‘He’s given me much more confidence in my rugby ability, also improved my skills and taken my game from a young man and turned it into an ‘alright’ rugby player. As regards the squad, he’s not taken himself too seriously and after the two losses that we had, everyone’s been part of a tight-knit group and he’s brought the best out of people.’
‘Coming from Rugby League, I was coming to a brand new sport and it’s taken a lot for me to adapt my game. Arnie has enabled me to do that, he’s challenged me every step of the way. He’s given me targets and has been quite critical if I haven’t met them but he’s been honest with me and that’s what I like. That honesty has allowed me to develop my game and become quite a competent Rugby Union player, especially from where I was, so I feel I’ve come on a real journey with him. Without that honesty, that straight-talking feedback, I don’t think I would be where I am today.
As for the squad, compared to last year I think we’ve all just enjoyed it a little bit more. I think he’s not taken himself too seriously, we haven’t taken ourselves too seriously but we’ve known what we needed to do, we’ve all had our aims and objectives and I think that by enjoying the rugby first and foremost, both on a Tuesday and a Thursday, and then on a Saturday, it’s allowed us to get out there, do a job and get back to where the club belongs.’
‘I think that personally, working with Arnie, has made me a better player. As a person he brings enjoyment to training and matches and his honesty has been absolutely unbelievable. I’ll miss him greatly.
With the squad, I think that he’s concentrated on bringing in youth from the mini-juniors and the colts and bringing that togetherness in the group so we try and do things together outside of rugby and try and grow as a team because this is only the beginning. No-one’s leaving, people are staying, people are coming back who have left so I think Arnie’s left a great mark of togetherness among the players.
‘As a player, he’s certainly toughened me up. He’s been very honest in his criticisms but he’s also been very positive. When I’ve played well he’s been quick to give a slap on the back or a high five to say ‘well done’, but in the same breath he’s been very forthcoming in his explanations being very truthful when I’m not in the team and why I’m not in the team. So as a player, to hear that, it’s toughened me up a lot.’
‘I’m grateful to Arnie because this is my first year in senior rugby, coming off the back of university rugby, and he’s instilled a lot of faith in me as number ten this season. He’s brought on my game in leaps and bounds along with Byron at the start of the season and he’s really an all-round ‘good bloke’.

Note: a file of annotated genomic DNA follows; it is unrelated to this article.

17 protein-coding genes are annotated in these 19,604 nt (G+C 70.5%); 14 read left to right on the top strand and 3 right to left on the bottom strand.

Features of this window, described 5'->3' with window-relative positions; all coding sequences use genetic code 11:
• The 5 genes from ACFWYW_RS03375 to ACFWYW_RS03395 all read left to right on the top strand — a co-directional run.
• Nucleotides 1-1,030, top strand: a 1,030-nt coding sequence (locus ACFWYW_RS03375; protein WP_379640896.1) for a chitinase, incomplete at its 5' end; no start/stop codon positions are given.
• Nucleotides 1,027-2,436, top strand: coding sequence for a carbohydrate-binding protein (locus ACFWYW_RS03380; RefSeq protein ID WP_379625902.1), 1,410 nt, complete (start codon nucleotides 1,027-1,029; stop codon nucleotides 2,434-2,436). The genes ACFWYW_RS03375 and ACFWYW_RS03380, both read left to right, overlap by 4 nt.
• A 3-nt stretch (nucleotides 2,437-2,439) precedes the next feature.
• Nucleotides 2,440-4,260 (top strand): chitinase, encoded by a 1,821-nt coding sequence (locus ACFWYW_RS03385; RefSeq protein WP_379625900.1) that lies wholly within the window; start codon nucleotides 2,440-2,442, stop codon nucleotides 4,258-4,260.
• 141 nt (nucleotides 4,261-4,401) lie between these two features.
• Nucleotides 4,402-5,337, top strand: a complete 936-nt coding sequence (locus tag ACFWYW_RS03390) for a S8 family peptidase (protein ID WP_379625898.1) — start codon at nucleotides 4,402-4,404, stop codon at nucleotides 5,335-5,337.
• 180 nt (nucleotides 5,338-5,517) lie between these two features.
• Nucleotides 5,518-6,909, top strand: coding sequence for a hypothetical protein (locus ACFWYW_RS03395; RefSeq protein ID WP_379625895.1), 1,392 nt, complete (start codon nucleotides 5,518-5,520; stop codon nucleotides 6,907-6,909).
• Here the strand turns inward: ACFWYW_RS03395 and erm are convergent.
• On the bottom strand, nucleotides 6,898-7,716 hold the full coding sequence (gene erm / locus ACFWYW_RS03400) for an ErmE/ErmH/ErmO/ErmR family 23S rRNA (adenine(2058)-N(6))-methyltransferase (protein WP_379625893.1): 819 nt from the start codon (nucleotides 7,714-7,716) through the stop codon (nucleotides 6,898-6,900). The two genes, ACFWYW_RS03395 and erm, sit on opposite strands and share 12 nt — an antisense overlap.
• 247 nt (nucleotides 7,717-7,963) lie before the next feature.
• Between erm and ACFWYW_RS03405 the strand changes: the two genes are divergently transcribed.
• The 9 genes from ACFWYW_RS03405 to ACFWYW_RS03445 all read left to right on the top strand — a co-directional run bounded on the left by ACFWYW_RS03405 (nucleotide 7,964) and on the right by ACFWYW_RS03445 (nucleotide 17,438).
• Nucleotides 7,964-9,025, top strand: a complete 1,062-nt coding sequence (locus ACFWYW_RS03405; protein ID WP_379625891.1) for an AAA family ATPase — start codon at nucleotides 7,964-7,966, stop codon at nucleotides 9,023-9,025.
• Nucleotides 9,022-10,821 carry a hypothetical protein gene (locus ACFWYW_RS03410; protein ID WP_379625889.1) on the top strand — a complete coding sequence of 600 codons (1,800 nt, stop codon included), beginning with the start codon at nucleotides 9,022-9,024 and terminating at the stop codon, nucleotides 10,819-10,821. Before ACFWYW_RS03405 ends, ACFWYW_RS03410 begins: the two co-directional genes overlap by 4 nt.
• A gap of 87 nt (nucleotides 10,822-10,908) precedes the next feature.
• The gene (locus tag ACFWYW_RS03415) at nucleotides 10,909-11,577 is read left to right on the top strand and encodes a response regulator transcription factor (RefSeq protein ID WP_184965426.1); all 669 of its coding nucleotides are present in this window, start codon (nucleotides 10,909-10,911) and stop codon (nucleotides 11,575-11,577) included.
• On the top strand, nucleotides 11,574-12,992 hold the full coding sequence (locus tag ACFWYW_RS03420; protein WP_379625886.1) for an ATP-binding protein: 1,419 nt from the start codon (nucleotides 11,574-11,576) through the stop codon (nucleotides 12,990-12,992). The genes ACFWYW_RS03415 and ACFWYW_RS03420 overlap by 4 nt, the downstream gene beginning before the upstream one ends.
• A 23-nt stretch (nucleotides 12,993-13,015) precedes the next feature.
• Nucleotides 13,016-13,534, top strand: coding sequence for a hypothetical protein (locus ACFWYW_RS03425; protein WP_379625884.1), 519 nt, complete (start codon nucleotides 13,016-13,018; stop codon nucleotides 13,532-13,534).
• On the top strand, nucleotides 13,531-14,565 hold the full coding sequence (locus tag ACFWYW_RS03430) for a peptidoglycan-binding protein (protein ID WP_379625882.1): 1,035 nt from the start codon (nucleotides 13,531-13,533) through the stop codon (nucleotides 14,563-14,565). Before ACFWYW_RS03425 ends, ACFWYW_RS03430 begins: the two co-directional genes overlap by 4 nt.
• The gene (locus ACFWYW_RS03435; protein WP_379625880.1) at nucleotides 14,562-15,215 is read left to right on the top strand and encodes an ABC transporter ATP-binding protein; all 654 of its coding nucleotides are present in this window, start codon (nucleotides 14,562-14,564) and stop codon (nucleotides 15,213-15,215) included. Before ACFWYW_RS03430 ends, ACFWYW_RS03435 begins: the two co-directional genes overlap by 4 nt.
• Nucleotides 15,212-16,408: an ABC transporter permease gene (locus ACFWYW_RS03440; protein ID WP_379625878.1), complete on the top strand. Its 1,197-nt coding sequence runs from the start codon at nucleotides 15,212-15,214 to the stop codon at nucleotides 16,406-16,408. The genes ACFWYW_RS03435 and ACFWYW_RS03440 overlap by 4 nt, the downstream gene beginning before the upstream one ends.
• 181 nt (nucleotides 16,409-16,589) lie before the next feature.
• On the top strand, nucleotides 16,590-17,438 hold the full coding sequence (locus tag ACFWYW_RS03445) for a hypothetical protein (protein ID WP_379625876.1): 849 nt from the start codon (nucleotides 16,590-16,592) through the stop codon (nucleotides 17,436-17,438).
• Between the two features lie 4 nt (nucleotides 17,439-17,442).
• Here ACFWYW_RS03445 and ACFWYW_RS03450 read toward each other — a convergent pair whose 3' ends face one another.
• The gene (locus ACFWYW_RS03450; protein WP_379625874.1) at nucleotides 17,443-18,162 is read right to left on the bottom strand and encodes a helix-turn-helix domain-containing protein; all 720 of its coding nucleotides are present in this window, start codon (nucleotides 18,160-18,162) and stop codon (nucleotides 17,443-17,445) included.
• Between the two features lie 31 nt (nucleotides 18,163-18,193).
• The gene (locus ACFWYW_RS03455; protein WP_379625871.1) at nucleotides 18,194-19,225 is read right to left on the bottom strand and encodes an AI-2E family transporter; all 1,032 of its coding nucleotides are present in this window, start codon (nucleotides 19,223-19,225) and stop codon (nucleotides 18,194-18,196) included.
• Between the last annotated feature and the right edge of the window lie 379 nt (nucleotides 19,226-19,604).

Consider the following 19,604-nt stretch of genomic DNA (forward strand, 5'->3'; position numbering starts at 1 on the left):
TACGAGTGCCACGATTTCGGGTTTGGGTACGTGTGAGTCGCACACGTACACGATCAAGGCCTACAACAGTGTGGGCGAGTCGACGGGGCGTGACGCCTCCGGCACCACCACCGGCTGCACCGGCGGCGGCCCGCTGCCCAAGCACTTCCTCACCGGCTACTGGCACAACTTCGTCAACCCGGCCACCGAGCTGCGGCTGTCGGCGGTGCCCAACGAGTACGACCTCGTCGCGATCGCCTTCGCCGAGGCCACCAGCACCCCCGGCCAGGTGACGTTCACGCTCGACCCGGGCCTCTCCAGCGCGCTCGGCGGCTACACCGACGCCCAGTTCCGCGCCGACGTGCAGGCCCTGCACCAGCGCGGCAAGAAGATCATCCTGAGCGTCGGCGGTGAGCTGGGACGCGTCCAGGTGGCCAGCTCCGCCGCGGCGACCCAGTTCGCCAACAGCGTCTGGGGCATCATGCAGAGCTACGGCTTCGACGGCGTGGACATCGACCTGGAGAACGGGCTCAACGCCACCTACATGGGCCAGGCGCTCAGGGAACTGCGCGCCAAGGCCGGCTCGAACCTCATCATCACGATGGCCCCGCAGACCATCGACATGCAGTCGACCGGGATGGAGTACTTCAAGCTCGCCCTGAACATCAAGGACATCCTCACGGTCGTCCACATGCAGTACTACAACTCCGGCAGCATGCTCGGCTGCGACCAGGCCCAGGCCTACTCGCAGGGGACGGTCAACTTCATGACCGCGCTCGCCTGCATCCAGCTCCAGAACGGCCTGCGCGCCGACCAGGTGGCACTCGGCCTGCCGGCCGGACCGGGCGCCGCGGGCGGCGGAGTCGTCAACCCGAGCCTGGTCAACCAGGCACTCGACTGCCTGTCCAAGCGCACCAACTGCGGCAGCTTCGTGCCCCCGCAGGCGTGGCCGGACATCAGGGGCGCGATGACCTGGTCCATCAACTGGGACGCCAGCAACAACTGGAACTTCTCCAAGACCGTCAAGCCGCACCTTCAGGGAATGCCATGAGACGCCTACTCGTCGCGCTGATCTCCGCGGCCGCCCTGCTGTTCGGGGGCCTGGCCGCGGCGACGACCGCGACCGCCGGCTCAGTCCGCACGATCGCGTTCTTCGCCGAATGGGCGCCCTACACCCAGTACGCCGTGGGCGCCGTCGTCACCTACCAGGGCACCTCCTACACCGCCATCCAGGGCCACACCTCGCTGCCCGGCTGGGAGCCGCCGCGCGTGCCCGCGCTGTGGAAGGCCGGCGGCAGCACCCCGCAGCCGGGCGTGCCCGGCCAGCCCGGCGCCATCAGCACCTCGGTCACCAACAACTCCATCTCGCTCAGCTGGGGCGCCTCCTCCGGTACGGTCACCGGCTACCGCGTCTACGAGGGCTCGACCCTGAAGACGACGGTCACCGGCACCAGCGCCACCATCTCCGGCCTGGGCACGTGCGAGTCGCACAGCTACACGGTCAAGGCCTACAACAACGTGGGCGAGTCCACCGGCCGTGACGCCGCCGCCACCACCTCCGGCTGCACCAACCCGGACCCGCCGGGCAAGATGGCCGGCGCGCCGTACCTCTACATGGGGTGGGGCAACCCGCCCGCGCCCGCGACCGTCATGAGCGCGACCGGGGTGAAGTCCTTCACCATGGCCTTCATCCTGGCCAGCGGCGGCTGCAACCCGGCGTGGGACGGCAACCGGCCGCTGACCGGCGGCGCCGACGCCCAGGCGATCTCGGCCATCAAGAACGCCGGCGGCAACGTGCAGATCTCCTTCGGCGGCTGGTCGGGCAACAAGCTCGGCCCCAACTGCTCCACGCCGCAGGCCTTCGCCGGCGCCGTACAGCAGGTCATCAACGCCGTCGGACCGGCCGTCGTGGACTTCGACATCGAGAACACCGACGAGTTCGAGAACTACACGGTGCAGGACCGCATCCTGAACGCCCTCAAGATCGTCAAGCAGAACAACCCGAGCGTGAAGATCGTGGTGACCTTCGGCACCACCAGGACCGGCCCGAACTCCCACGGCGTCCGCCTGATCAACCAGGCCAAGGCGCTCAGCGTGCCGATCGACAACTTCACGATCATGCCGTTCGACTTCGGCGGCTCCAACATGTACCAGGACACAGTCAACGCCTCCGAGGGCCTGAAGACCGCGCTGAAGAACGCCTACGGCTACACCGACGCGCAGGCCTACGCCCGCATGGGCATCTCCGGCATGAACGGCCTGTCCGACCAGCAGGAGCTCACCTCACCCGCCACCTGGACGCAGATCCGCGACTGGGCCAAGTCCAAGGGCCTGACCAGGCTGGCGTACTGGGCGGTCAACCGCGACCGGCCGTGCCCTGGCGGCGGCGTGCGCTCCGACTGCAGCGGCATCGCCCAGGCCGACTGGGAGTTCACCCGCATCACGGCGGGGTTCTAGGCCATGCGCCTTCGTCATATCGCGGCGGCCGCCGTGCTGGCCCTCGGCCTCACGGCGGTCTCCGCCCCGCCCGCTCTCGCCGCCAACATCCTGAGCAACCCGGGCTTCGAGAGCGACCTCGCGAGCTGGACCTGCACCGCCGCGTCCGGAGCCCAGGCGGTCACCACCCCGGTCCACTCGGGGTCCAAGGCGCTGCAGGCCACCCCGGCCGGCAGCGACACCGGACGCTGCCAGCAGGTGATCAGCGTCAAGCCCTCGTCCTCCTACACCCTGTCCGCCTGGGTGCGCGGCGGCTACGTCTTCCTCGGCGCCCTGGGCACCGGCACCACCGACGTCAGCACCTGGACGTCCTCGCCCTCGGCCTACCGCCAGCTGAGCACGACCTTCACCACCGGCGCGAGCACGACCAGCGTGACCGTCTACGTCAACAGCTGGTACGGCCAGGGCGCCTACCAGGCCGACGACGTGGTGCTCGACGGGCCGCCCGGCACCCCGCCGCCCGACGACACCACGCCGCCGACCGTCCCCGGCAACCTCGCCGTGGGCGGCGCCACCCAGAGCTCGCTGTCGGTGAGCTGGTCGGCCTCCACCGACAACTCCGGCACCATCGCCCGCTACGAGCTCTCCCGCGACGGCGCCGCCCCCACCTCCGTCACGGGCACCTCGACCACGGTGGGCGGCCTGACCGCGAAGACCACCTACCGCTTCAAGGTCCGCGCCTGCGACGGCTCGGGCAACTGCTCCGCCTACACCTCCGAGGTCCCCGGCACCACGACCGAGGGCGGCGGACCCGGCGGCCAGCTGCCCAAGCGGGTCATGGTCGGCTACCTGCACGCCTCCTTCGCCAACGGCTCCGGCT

He’s brought the group together, there’s a lot of camaraderie, a lot of banter on and off the field which is good for player morale. He’s built a really important winning mentality as he doesn’t accept second best and that’s filtered down onto the team. The team record reflects that attitude and I wish him all the best.’
And the last word goes to Director of Rugby, Gareth Dyer
‘First and foremost Arnie has become a great mate and we’ve shared a lot of laughs and good (and some not so good!) times. But that is part of life’s rich tapestry and he’s always been a positive voice and influence when I’ve been more of the grumpy one! His big smile and handshake every time you see him always makes you feel warm and I’ll miss that regular interaction we have had.
On the rugby front, he’s been superb for the club. He was an outstanding player and although he was coming to finish his playing days at Hoppers, he still showed his class on several occasions. His show and go at Lymm will always live in the memory as will him rolling back the years when we beat Hull Ionians who were top and went up that season. He has been an honest and open presence with the lads. I know he’s always wanted to try and improve players and I know everyone has enjoyed working with him.
He’s been a big character with the supporters too and he’ll always be welcome back at PGRFC. I hope he, Emma and the kids look forward to spending that extra time together and I look forward to catching up with them too! A friend for life, just what rugby is about.
Time moves on, and the Club also moves on. We now have a new coaching team and a whole new set of opportunities which makes the anticipation of the new season even more exciting.
The rugby at Hoppers is in a good place thanks to all the volunteers who work at all levels with all the teams but the Head Coach always has to set the example. Arnie did just that………. Thanks mate.
Article by John Le Page.
Facts, records and other details, Mike Forshaw
Pictures by Mike Craig and Eden Valley Media